Why are we only now, for instance, questioning the nature of work in our society, work as human expression, work as functional necessity, work as means of survival, the relevance of traditional working models in a technological age and, so importantly, the impoverishment of family and community life that occurs when the economic interests of the workplace are prioritised ahead of the welfare of those employed within it.

Why is such scrutiny and appraisal not a permanent and ongoing feature of our shared lives, as we aspire to not only create, but maintain and ensure the flourishing of societies that are ethical in their structure and generous in their accommodation of the needs and diversity of all their citizens? The locking of such questions into separate silos has left us without visionary, or indeed ethical, options in some instances.

Aristotle, as many of you will know, has stated that philosophy begins with wonder. Philosophy, in other words, is rooted in our human disposition to ask questions. If we lose or neglect that capacity to question, to critically evaluate, we can all too easily drift down a precarious road leading to a society where citizens become passive observers rather than active shapers of its evolving structure and form.

That is why the study of philosophy is so greatly important, as is the facilitating of structures where philosophers do not debate primarily with each other, but extend those discussions beyond the academic sphere and out into society, partaking in the decision-making processes that shape that society.

What price, we might ask, have we paid for removing a philosophical context from theoretical work – be it in economics, the history of science, the application, access and consequences of technology? We are sleep-walking. That is where the Young Philosophers become our hope.

Those with philosophical training can have, and must have, the courage to assume a critical role to play in our workplaces, our communities, our policy and regulatory institutions, and in all areas of our shared existence, bringing the right questions to the table, the difficult and often awkward questions to which there is sometimes no single correct answer.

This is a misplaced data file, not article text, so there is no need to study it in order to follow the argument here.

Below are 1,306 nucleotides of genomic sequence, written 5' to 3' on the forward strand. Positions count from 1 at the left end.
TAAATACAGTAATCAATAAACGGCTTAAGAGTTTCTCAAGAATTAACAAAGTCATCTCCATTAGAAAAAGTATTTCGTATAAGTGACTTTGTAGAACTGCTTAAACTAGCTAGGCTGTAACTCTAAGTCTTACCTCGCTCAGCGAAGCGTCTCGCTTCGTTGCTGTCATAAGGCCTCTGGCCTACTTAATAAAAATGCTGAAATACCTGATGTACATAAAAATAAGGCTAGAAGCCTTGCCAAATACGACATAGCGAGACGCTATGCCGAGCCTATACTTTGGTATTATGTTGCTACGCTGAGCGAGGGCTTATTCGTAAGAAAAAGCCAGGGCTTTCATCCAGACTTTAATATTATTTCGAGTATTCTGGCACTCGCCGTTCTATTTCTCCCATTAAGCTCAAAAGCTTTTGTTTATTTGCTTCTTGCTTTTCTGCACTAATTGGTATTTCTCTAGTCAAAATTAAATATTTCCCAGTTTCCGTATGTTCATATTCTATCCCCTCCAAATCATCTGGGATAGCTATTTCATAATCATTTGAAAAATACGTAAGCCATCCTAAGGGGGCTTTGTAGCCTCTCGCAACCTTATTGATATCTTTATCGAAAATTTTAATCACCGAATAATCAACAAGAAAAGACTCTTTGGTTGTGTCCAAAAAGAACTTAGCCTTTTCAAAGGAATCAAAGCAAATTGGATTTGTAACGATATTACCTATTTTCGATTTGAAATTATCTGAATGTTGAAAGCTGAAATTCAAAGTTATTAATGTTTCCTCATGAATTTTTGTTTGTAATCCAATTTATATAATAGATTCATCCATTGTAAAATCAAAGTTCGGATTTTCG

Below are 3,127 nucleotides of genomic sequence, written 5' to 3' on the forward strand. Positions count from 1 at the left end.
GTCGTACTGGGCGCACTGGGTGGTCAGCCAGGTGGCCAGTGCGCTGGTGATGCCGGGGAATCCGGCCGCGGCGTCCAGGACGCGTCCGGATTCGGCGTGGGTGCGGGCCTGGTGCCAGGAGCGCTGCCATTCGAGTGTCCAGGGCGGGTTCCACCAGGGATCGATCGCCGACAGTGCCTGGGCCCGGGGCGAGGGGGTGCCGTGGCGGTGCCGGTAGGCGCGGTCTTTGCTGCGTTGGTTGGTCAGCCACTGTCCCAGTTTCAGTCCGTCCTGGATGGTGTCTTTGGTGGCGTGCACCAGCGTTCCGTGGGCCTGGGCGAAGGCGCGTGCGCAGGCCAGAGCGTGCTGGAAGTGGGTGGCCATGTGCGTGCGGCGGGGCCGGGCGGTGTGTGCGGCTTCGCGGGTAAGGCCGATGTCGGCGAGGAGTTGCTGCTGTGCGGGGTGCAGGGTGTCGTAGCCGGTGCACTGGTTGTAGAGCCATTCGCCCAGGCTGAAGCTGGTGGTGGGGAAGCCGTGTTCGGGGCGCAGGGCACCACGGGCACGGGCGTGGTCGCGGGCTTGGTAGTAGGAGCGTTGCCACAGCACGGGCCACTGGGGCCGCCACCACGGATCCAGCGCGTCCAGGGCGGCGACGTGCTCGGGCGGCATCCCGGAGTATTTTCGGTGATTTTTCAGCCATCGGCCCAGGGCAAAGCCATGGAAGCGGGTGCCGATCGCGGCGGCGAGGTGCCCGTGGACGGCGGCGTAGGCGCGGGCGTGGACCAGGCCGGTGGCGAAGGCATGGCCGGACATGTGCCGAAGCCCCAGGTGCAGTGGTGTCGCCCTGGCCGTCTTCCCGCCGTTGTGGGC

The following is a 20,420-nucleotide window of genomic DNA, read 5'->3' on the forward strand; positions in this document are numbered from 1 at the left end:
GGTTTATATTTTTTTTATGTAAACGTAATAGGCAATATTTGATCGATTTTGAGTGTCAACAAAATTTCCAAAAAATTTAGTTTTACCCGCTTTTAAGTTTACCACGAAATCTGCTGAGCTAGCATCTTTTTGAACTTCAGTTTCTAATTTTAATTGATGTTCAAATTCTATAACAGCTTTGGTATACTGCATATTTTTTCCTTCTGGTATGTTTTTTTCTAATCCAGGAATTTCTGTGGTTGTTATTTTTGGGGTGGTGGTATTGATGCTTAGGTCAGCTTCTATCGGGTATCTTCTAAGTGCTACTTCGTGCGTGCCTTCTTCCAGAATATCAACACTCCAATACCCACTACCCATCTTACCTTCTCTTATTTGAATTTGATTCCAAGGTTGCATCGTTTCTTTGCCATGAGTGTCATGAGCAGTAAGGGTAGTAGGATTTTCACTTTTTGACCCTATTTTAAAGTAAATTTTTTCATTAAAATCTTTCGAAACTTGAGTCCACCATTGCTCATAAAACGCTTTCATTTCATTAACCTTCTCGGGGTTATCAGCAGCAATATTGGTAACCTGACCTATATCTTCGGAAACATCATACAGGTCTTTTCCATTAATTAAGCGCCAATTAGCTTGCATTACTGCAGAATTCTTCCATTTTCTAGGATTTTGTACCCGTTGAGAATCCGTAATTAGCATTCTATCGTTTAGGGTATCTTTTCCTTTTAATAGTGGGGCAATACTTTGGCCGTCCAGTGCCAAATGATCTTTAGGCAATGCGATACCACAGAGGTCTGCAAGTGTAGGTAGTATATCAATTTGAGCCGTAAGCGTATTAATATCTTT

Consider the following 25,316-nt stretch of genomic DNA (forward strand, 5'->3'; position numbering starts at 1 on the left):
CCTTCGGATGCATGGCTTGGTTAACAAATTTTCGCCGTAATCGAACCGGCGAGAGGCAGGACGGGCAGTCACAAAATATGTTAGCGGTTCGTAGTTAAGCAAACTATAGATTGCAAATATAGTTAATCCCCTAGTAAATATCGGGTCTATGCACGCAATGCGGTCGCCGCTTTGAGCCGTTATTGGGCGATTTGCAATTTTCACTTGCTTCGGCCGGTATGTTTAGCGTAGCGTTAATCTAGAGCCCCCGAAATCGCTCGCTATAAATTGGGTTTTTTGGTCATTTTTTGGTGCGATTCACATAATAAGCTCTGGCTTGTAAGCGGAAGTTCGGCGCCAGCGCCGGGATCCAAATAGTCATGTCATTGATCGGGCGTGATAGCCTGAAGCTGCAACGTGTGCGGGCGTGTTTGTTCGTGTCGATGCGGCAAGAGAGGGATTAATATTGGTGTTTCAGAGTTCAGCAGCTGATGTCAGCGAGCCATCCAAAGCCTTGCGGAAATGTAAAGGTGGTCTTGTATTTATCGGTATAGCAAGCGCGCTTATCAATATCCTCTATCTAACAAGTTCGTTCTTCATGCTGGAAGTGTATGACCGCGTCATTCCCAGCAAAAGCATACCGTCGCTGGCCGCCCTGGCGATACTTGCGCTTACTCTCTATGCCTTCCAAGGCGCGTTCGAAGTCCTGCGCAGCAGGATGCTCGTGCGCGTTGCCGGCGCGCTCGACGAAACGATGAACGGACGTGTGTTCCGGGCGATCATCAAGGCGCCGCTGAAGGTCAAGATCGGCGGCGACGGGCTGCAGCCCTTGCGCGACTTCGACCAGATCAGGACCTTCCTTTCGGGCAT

Philosophy, when broadly taught, in terms of theory, method, and discourse, can teach us to debate with wisdom and respect, to understand alternative viewpoints and, may I say, to realise that the replacing of old forms of intolerance with new ones does not in any way signify the creation of a progressive or more open, broadminded or democratic society.

Your generation will be central to the crafting of a post-Covid world. What will be the role of universities, of free thoughts, in that world? How important your role is and will be. That is a great responsibility, but also a great opportunity for young, engaged citizens, equipped with the intellectual tools to address the great challenges of our time, and not only unafraid to question what many have perceived to be unchangeable inevitabilities, but to offer the alternatives, informed by this year’s chosen great theme – solidarity.

As we envisage the societies that might emerge from the Covid crisis, and begin to lay their foundation stones, it is critical that we do so in a spirit of that solidarity, our minds focused on the importance of collective responsibility. We must recognise the role of the entrepreneurial state with new forms of social protection implementing all of the measures, for example, in the Social Pillar of the European Union, in creating just societies and sustainable economies, and the importance of a welfare state as a support to citizens, not merely in times of need, but as citizens with a right to flourish.

To all of you, may I offer my thanks. The reflective and imaginative work you have submitted for this award marks you out as young people who not only understand, but aspire towards an authentic version of citizenship and one beyond borders. It is my great hope that you will continue to reflect on what is required if we are to live in a democratic, shared space, how nurturing the spirit of philosophical enquiry is so essential for that, and how that has brought you here today. May you, with joy, grow in awareness of self and others as you develop all those ideas and concepts that can bring about the real transformation from which all now, and in the future, can benefit.

Beir beannacht d’on todchaí is mile buíochas.